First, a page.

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Piezoelectric Coupled Field Analysis

July 5, 2016 By: Patrick Cunningham

Coupled Field is a term used in the engineering analysis world to describe models that include the interaction of more than one physical phenomenon. Examples commonly discussed include thermal-structural, fluid-thermal, and fluid-structural interactions, but there are other combinations that can be evaluated.

I was recently asked to demonstrate how the finite element method can be used to analyze a piezoelectric transducer. I have some experience in this area, having worked in the ultrasonics industry back in the previous century, and was excited to revisit this lesser known capability of the coupled field tool set.

For anyone unfamiliar with the term, a piezoelectric material is one that will experience mechanical strain when exposed to a voltage, and consequently, develop an electric charge when mechanically strained. Piezoelectric materials are everywhere. They are well suited whenever precise mechanical sensing or actuation needs to be electronically controlled. They can operate over a wide frequency range and have an impressive power density capacity. Frankly, I’m surprised that no one has ever come up with a piezoelectric superhero such as the PZT-Avenger or the Ultrasonic Man. (Stan Lee, if you’re reading this, give me a call!)

Ultrasonic Man – The Inaudible Crime Stopper

The biggest challenge in setting up a piezoelectric model is in the definition of the material properties. The piezoelectric material is typically defined with dielectric constants and a piezoelectric matrix of terms relating the electric field to mechanical strain.  

Piezo materials are usually poled in a primary direction. A deformation will occur in response to a voltage differential across the piezo in the poled direction.  When setting up your model, the geometry must be consistent with the polarity of the material coefficients. With all of these terms to supply, it is always a good idea to evaluate your material model with a simple test case to confirm that that the piezo elements are performing as expected. The good news is that tools like the ANSYS Workbench PiezoAndMEMS ACT extension have made it much easier to input the piezoelectric material coefficients and align them with the poled direction.

The Material Interface from the ANSYS Workbench PiezoAndMEMS ACT Extension

With your materials set up you are ready to go - whether it’s welding spouts on milk containers, sensing enemy submarines or fighting crime. Piezos are often designed for dynamic applications, so your first task is determining the natural frequencies of the piezo enabled structure. This can be done in either open circuit or closed circuit mode with the voltage shunted across the piezo. The open circuit mode is referred to as the parallel (electric) resonance frequency, and the closed circuit mode is known as the series (mechanical) resonance frequency. With a harmonic sweep of the voltage input, the series and parallel resonances can be identified by plotting the piezoelectric charge.   Sensing applications often target the parallel resonance, as it will display a high level of charge sensitivity to a small degree of deformation. Mechanical applications target the series resonance to obtain the benefit of a higher mechanical output to a lesser electrical input.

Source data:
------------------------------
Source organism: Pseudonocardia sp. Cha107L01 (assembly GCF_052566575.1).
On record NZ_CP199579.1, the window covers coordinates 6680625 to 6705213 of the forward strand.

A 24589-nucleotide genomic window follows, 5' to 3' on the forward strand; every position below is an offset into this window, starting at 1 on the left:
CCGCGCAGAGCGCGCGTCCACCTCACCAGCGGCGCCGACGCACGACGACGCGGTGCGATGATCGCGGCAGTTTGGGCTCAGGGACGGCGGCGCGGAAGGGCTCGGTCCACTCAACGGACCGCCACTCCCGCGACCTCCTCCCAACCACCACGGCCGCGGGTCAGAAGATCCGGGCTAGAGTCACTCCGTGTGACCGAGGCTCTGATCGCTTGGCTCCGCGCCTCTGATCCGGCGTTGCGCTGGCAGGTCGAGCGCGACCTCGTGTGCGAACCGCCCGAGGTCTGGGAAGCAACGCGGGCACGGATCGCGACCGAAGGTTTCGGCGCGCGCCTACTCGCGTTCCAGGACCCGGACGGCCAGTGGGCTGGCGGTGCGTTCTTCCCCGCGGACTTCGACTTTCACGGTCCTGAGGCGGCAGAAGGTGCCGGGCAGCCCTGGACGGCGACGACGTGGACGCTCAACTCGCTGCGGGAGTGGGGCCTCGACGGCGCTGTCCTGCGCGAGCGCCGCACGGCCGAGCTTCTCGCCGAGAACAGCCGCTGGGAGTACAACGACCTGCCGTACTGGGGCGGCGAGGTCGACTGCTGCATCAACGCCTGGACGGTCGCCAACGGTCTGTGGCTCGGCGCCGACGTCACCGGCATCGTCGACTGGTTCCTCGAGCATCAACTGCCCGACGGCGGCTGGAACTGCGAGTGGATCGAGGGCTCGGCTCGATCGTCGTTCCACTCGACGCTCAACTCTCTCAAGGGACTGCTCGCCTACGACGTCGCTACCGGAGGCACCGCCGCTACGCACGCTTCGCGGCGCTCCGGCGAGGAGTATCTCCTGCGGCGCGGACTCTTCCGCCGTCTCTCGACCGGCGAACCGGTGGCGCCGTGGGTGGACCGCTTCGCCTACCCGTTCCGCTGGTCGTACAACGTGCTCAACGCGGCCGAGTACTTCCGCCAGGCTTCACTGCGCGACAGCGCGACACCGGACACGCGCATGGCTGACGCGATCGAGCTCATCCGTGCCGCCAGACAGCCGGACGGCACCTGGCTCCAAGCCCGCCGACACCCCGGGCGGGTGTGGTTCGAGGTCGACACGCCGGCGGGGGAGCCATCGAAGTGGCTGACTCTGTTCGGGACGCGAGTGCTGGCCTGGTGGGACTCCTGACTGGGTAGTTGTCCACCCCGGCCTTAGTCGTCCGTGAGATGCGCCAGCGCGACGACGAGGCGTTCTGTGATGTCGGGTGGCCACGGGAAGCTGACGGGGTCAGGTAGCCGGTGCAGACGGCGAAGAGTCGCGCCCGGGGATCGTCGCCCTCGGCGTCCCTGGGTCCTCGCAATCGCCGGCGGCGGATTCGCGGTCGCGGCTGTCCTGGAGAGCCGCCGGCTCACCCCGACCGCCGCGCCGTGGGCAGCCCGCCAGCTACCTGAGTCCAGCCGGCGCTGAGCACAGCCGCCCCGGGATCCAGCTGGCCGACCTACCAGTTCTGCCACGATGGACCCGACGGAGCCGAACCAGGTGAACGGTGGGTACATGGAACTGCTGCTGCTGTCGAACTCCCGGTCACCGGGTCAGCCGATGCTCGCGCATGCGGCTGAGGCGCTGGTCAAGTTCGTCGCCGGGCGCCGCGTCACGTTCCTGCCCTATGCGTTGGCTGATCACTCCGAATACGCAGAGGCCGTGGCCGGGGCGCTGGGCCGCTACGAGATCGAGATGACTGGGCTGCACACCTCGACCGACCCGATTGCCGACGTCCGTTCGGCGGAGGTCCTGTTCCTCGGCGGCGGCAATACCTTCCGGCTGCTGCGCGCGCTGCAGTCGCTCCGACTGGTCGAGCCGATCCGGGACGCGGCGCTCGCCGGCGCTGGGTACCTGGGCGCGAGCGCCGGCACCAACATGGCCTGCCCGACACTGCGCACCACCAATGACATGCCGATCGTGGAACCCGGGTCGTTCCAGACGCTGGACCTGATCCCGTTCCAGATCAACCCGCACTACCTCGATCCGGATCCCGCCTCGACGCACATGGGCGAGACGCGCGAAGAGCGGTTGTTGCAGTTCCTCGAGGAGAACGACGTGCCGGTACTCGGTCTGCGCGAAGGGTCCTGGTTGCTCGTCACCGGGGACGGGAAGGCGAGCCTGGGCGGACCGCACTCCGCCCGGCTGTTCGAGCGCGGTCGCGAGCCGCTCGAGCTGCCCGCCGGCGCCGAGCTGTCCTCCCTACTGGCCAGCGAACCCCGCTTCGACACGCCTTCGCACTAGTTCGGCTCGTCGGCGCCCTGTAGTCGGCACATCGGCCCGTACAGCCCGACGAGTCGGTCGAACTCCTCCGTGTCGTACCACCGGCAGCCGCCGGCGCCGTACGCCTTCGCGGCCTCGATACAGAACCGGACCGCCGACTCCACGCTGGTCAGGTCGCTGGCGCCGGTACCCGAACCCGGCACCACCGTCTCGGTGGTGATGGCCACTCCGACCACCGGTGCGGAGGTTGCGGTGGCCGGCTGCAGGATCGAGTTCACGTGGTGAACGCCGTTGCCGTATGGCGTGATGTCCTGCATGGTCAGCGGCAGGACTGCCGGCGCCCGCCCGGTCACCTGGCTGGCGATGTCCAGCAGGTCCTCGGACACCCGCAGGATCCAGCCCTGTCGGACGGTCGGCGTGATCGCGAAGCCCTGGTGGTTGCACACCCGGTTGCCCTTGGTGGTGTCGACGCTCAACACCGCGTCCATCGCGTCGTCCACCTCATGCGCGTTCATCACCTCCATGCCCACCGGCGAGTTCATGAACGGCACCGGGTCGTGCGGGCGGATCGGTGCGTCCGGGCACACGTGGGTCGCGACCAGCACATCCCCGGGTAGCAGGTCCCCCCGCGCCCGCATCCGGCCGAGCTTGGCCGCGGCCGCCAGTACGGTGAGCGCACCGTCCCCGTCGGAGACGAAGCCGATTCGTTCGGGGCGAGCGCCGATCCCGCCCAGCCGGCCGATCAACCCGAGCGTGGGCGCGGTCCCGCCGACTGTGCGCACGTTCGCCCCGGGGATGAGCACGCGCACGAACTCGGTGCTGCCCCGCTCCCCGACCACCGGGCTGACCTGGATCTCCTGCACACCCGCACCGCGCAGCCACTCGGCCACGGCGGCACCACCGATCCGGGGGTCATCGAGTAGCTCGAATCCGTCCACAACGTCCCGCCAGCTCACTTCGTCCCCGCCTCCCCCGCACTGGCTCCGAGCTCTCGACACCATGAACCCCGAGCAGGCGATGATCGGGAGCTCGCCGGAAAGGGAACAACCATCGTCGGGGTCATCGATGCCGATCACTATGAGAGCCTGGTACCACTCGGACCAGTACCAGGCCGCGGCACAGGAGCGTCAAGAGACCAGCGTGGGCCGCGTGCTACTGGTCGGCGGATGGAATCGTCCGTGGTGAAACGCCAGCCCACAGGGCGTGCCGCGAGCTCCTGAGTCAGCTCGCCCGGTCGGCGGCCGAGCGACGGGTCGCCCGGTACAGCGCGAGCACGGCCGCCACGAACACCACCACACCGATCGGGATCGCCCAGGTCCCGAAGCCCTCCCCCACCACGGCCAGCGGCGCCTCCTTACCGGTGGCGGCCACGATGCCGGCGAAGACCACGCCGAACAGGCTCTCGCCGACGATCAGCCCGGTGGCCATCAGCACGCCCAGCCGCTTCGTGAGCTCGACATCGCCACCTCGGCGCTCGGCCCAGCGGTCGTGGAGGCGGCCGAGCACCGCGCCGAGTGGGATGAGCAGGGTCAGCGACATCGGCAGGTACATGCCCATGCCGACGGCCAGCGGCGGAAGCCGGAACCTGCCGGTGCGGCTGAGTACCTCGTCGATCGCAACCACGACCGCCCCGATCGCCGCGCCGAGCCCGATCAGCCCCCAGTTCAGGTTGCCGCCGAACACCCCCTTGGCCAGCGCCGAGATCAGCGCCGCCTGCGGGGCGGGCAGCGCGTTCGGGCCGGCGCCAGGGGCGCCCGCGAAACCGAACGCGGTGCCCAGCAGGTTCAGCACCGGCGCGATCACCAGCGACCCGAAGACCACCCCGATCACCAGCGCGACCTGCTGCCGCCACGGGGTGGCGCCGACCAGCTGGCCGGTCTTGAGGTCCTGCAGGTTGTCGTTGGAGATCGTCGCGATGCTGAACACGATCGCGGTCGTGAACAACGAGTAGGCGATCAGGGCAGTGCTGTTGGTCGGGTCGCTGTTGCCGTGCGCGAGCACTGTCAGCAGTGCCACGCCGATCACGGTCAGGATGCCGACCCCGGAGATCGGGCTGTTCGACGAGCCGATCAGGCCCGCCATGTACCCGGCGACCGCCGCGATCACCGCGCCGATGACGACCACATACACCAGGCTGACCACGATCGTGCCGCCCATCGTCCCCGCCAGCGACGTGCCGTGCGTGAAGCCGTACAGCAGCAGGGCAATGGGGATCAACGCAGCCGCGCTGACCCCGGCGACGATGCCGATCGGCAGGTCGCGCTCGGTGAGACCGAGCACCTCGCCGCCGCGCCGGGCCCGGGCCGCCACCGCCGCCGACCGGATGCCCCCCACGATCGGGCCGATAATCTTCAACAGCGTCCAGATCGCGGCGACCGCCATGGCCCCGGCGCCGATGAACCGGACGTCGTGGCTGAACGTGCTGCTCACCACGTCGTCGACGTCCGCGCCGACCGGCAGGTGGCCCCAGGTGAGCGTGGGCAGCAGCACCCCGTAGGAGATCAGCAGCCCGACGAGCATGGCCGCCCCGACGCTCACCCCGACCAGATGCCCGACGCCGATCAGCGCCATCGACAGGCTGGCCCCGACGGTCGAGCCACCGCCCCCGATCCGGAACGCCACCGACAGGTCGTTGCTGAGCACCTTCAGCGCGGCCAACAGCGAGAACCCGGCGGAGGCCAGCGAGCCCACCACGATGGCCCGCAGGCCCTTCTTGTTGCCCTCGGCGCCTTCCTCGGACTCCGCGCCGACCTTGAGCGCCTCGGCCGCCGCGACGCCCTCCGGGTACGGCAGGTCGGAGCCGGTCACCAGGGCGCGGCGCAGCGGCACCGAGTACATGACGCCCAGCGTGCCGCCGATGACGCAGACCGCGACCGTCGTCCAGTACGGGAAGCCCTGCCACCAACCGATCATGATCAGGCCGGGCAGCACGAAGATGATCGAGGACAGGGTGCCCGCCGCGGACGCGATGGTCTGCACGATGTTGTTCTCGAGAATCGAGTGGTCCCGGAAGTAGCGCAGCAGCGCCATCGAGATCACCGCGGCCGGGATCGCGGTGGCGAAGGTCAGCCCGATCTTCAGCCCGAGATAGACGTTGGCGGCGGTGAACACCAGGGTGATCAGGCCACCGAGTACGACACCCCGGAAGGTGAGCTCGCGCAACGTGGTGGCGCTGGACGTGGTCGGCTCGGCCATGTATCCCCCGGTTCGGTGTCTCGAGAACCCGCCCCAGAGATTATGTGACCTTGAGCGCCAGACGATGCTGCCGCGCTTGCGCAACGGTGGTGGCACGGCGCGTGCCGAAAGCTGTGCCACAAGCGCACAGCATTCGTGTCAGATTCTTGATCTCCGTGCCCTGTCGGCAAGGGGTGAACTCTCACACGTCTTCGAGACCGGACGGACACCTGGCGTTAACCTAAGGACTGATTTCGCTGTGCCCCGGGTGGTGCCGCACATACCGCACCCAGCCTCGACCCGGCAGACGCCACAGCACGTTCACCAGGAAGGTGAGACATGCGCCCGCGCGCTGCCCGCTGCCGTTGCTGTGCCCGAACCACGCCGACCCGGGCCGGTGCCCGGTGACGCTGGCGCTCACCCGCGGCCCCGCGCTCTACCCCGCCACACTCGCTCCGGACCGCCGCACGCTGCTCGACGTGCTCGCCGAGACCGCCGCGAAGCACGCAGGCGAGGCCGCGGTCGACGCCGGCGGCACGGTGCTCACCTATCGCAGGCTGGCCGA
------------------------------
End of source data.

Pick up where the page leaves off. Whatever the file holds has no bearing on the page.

This information is also important for the design of the electronics of the piezo system. The sharpness of the resonant response is referred to as the Q of the system. Systems with a high Q factor will have a high output to loss ratio with a narrower frequency band over which they can excited effectively. Since the Q is a function of the geometry of the transducer, finite element models can be very useful for transducer design. The finite element model can also be used to evaluate the separation between vibration modes, which will give you confidence that you are exciting or sensing the mode you intended. 

Is anyone out there using finite elements to model piezoelectric components?  If so, we would like to hear your comments.